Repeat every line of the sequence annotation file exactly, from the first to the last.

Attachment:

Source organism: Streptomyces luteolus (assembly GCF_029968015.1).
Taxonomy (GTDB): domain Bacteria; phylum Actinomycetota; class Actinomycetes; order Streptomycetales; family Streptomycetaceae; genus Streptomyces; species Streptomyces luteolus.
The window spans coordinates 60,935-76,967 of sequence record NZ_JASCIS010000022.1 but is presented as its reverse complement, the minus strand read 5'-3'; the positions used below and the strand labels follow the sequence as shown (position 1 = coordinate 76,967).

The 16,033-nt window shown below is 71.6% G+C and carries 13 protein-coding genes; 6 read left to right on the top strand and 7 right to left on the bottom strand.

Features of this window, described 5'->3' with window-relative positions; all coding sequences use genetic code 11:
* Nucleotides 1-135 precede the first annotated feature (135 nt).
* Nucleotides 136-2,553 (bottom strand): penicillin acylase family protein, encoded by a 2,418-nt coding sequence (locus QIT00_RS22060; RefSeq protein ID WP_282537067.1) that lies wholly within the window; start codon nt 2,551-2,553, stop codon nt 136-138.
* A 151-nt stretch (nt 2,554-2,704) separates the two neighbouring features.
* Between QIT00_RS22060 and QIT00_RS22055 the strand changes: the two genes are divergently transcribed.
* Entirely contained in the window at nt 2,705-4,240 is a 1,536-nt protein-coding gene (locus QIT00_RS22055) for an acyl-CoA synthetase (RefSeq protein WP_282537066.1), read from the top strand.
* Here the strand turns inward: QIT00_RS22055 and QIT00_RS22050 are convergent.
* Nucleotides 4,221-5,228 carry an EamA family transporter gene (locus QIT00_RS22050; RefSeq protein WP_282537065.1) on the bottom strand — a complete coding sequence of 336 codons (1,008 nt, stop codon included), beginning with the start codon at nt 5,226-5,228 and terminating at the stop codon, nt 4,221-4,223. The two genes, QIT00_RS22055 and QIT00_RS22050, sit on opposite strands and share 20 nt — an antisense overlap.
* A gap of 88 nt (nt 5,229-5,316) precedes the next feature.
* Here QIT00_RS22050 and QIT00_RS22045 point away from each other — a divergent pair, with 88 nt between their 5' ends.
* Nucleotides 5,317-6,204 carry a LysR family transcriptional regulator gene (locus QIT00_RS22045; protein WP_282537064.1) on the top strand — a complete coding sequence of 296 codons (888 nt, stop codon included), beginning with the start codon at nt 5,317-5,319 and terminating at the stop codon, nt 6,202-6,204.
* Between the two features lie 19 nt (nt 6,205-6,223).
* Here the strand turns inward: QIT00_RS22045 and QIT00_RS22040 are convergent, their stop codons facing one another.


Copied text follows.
Source organism: Streptomyces luteolus (assembly GCF_029968015.1).
Taxonomy (GTDB): domain Bacteria; phylum Actinomycetota; class Actinomycetes; order Streptomycetales; family Streptomycetaceae; genus Streptomyces; species Streptomyces luteolus.
The window spans coordinates 60,935-76,967 of sequence record NZ_JASCIS010000022.1 but is presented as its reverse complement, the minus strand read 5'-3'; the positions used below and the strand labels follow the sequence as shown (position 1 = coordinate 76,967).

The 16,033-nt window shown below is 71.6% G+C and carries 13 protein-coding genes; 6 read left to right on the top strand and 7 right to left on the bottom strand.

Features of this window, described 5'->3' with window-relative positions; all coding sequences use genetic code 11:
* Nucleotides 1-135 precede the first annotated feature (135 nt).
* Nucleotides 136-2,553 (bottom strand): penicillin acylase family protein, encoded by a 2,418-nt coding sequence (locus QIT00_RS22060; RefSeq protein ID WP_282537067.1) that lies wholly within the window; start codon nt 2,551-2,553, stop codon nt 136-138.
* A 151-nt stretch (nt 2,554-2,704) separates the two neighbouring features.
* Between QIT00_RS22060 and QIT00_RS22055 the strand changes: the two genes are divergently transcribed.
* Entirely contained in the window at nt 2,705-4,240 is a 1,536-nt protein-coding gene (locus QIT00_RS22055) for an acyl-CoA synthetase (RefSeq protein WP_282537066.1), read from the top strand.
* Here the strand turns inward: QIT00_RS22055 and QIT00_RS22050 are convergent.
* Nucleotides 4,221-5,228 carry an EamA family transporter gene (locus QIT00_RS22050; RefSeq protein WP_282537065.1) on the bottom strand — a complete coding sequence of 336 codons (1,008 nt, stop codon included), beginning with the start codon at nt 5,226-5,228 and terminating at the stop codon, nt 4,221-4,223. The two genes, QIT00_RS22055 and QIT00_RS22050, sit on opposite strands and share 20 nt — an antisense overlap.
* A gap of 88 nt (nt 5,229-5,316) precedes the next feature.
* Here QIT00_RS22050 and QIT00_RS22045 point away from each other — a divergent pair, with 88 nt between their 5' ends.
* Nucleotides 5,317-6,204 carry a LysR family transcriptional regulator gene (locus QIT00_RS22045; protein WP_282537064.1) on the top strand — a complete coding sequence of 296 codons (888 nt, stop codon included), beginning with the start codon at nt 5,317-5,319 and terminating at the stop codon, nt 6,202-6,204.
* Between the two features lie 19 nt (nt 6,205-6,223).
* Here the strand turns inward: QIT00_RS22045 and QIT00_RS22040 are convergent, their stop codons facing one another.